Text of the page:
Easing the Burden of Political Participation with Fulcrum
Our nation, as a democracy, has allowed for one of the best standards of living on the planet. To maintain these high standards, we have to keep busy, busy, busy! So busy that we find it difficult to make time for the very things that have made this nation great, such as upholding our civic duty to vote or our constitutional obligation to participate in the census. Fulcrum could make it so that people could participate from any location.
Polls are open from 7 am to 7 pm. I have class from 9:30-5:00, forty-five minutes away… I am lucky enough that if I were to show up for class 15 minutes late with an “I voted” sticker on my shirt, I’m sure my professor would understand. The extra hour of sleep from Daylight Savings Time is barely enough to motivate me to wake up earlier on a weekday. Wouldn’t it be nice if there were another way?
The Census Bureau</a> is working on making public participation easier (and less expensive). The 2013 American Community Survey is going to be available online, but that’s an annual form delivered only to a sample size of 2.5% of American households. The most recent decennial census questionnaire, in 2010, cost: $13 billion. The 28% non-respondants made it so 1.4 million census workers had to visit door-to-door. These workers were supposed to be outfitted with handheld computers but due to technical malfunctions, they had to be replaced with good ol’ fashioned pencils and paper (worth $3 billion). The effort to keep up with a culture of automation is appreciated, but with over half of Americans already in ownership of smartphones, the 2020 census could utilize the tech their workers will likely already own to do the work.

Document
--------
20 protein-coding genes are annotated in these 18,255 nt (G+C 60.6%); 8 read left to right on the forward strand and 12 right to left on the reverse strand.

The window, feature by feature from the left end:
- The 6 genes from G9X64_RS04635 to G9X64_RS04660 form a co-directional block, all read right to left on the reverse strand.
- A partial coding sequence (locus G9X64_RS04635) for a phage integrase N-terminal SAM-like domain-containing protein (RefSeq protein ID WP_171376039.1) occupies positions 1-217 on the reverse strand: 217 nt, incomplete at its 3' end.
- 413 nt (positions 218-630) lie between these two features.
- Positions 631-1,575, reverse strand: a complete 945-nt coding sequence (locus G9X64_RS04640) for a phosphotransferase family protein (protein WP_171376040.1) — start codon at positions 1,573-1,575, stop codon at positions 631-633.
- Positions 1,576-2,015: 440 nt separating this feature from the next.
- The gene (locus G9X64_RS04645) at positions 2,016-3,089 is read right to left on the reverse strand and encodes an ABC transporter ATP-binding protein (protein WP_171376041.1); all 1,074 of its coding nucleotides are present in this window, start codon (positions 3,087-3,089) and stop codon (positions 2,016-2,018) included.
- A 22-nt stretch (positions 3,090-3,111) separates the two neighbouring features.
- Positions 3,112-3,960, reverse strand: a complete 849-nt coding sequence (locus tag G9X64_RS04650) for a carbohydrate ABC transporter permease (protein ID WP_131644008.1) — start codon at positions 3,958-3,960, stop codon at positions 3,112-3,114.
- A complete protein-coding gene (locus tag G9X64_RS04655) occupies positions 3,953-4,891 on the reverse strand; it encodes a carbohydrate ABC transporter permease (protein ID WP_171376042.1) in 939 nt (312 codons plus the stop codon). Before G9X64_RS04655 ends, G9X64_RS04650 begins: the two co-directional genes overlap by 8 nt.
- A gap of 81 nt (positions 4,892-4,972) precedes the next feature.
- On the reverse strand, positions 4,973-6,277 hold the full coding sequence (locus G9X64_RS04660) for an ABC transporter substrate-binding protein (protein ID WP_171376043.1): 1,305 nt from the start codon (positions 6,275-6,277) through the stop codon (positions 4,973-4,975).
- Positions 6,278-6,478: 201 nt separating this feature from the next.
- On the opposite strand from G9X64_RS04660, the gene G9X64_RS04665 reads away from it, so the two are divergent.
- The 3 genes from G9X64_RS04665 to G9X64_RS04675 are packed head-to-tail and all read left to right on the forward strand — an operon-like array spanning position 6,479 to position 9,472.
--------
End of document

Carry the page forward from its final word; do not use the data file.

Estonia was the first nation to vote via cell phone in 2011. Voters who wanted to participate were assigned an identification chip for their cell phones. To prevent intimidation tactics, voters were allowed to vote as many times as they wanted to and only the most recent vote was counted. Finland and Sweden are apparently also looking to implement something similar.
Many surveys have concluded that the top reasons for low voter turnout in the U.S. are “Lack of interest” and “Couldn’t make it (too busy/sick)”. While mobile data collection software, like Fulcrum, may not be able to combat general apathy (or maybe it can!), it could definitely make it easier for the busy, sick, immobile or couch-locked citizen to vote. Not spending the additional cash for specially designed polling machines or census handheld computers in favor of mobile phones/tablets would only sweeten the deal.
Do you think utilizing Fulcrum could encourage voter turnout? Do you think Fulcrum would be better for census respondents or census workers? Leave a reply!